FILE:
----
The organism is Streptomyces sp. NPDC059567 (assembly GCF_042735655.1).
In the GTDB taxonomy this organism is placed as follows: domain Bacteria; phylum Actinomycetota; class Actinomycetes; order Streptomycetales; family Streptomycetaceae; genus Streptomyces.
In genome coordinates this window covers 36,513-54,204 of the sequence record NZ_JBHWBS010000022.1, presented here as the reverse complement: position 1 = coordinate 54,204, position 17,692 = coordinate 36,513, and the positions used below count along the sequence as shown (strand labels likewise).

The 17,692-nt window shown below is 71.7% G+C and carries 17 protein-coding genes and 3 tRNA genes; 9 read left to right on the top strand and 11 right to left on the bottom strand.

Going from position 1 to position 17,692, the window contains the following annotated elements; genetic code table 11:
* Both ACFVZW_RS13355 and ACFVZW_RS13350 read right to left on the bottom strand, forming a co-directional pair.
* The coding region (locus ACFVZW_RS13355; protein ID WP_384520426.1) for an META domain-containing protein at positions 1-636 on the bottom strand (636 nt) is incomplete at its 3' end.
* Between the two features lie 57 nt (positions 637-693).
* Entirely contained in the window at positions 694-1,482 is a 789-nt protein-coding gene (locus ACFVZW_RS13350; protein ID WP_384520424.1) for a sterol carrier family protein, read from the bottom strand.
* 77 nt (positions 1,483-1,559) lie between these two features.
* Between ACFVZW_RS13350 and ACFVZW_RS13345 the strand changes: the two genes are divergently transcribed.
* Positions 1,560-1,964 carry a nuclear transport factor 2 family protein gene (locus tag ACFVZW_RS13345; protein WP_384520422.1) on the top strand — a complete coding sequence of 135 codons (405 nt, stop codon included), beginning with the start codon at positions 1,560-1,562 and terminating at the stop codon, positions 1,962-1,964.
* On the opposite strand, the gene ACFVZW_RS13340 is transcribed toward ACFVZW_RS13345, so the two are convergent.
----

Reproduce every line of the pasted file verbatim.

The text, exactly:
The organism is Streptomyces sp. NPDC059567 (assembly GCF_042735655.1).
In the GTDB taxonomy this organism is placed as follows: domain Bacteria; phylum Actinomycetota; class Actinomycetes; order Streptomycetales; family Streptomycetaceae; genus Streptomyces.
In genome coordinates this window covers 36,513-54,204 of the sequence record NZ_JBHWBS010000022.1, presented here as the reverse complement: position 1 = coordinate 54,204, position 17,692 = coordinate 36,513, and the positions used below count along the sequence as shown (strand labels likewise).

The 17,692-nt window shown below is 71.7% G+C and carries 17 protein-coding genes and 3 tRNA genes; 9 read left to right on the top strand and 11 right to left on the bottom strand.

Going from position 1 to position 17,692, the window contains the following annotated elements; genetic code table 11:
* Both ACFVZW_RS13355 and ACFVZW_RS13350 read right to left on the bottom strand, forming a co-directional pair.
* The coding region (locus ACFVZW_RS13355; protein ID WP_384520426.1) for an META domain-containing protein at positions 1-636 on the bottom strand (636 nt) is incomplete at its 3' end.
* Between the two features lie 57 nt (positions 637-693).
* Entirely contained in the window at positions 694-1,482 is a 789-nt protein-coding gene (locus ACFVZW_RS13350; protein ID WP_384520424.1) for a sterol carrier family protein, read from the bottom strand.
* 77 nt (positions 1,483-1,559) lie between these two features.
* Between ACFVZW_RS13350 and ACFVZW_RS13345 the strand changes: the two genes are divergently transcribed.
* Positions 1,560-1,964 carry a nuclear transport factor 2 family protein gene (locus tag ACFVZW_RS13345; protein WP_384520422.1) on the top strand — a complete coding sequence of 135 codons (405 nt, stop codon included), beginning with the start codon at positions 1,560-1,562 and terminating at the stop codon, positions 1,962-1,964.
* On the opposite strand, the gene ACFVZW_RS13340 is transcribed toward ACFVZW_RS13345, so the two are convergent.